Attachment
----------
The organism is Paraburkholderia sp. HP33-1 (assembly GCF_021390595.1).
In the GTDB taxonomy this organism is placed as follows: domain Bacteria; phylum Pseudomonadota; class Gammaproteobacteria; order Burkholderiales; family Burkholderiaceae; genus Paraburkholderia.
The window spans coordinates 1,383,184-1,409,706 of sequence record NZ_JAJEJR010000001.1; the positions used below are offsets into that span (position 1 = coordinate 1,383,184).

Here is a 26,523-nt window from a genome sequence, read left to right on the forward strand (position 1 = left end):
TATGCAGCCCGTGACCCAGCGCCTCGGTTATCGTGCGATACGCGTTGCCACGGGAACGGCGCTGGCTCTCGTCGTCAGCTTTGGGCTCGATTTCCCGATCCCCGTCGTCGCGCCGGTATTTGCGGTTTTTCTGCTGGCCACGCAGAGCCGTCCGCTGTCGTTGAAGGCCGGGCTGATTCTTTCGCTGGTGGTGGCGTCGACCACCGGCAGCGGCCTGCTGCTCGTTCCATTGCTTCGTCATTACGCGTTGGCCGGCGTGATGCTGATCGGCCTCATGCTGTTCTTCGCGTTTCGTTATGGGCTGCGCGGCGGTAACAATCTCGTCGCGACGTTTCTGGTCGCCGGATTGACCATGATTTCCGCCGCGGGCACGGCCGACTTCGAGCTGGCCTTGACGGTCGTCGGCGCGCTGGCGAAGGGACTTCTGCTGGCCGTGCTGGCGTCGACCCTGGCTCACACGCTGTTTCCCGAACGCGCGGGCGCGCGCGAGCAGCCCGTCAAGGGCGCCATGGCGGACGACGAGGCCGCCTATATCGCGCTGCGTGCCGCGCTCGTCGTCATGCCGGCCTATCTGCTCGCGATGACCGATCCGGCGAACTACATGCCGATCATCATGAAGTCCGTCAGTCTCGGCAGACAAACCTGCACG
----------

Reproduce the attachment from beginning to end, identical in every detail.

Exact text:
The organism is Paraburkholderia sp. HP33-1 (assembly GCF_021390595.1).
In the GTDB taxonomy this organism is placed as follows: domain Bacteria; phylum Pseudomonadota; class Gammaproteobacteria; order Burkholderiales; family Burkholderiaceae; genus Paraburkholderia.
The window spans coordinates 1,383,184-1,409,706 of sequence record NZ_JAJEJR010000001.1; the positions used below are offsets into that span (position 1 = coordinate 1,383,184).

Here is a 26,523-nt window from a genome sequence, read left to right on the forward strand (position 1 = left end):
TATGCAGCCCGTGACCCAGCGCCTCGGTTATCGTGCGATACGCGTTGCCACGGGAACGGCGCTGGCTCTCGTCGTCAGCTTTGGGCTCGATTTCCCGATCCCCGTCGTCGCGCCGGTATTTGCGGTTTTTCTGCTGGCCACGCAGAGCCGTCCGCTGTCGTTGAAGGCCGGGCTGATTCTTTCGCTGGTGGTGGCGTCGACCACCGGCAGCGGCCTGCTGCTCGTTCCATTGCTTCGTCATTACGCGTTGGCCGGCGTGATGCTGATCGGCCTCATGCTGTTCTTCGCGTTTCGTTATGGGCTGCGCGGCGGTAACAATCTCGTCGCGACGTTTCTGGTCGCCGGATTGACCATGATTTCCGCCGCGGGCACGGCCGACTTCGAGCTGGCCTTGACGGTCGTCGGCGCGCTGGCGAAGGGACTTCTGCTGGCCGTGCTGGCGTCGACCCTGGCTCACACGCTGTTTCCCGAACGCGCGGGCGCGCGCGAGCAGCCCGTCAAGGGCGCCATGGCGGACGACGAGGCCGCCTATATCGCGCTGCGTGCCGCGCTCGTCGTCATGCCGGCCTATCTGCTCGCGATGACCGATCCGGCGAACTACATGCCGATCATCATGAAGTCCGTCAGTCTCGGCAGACAAACCTGCACG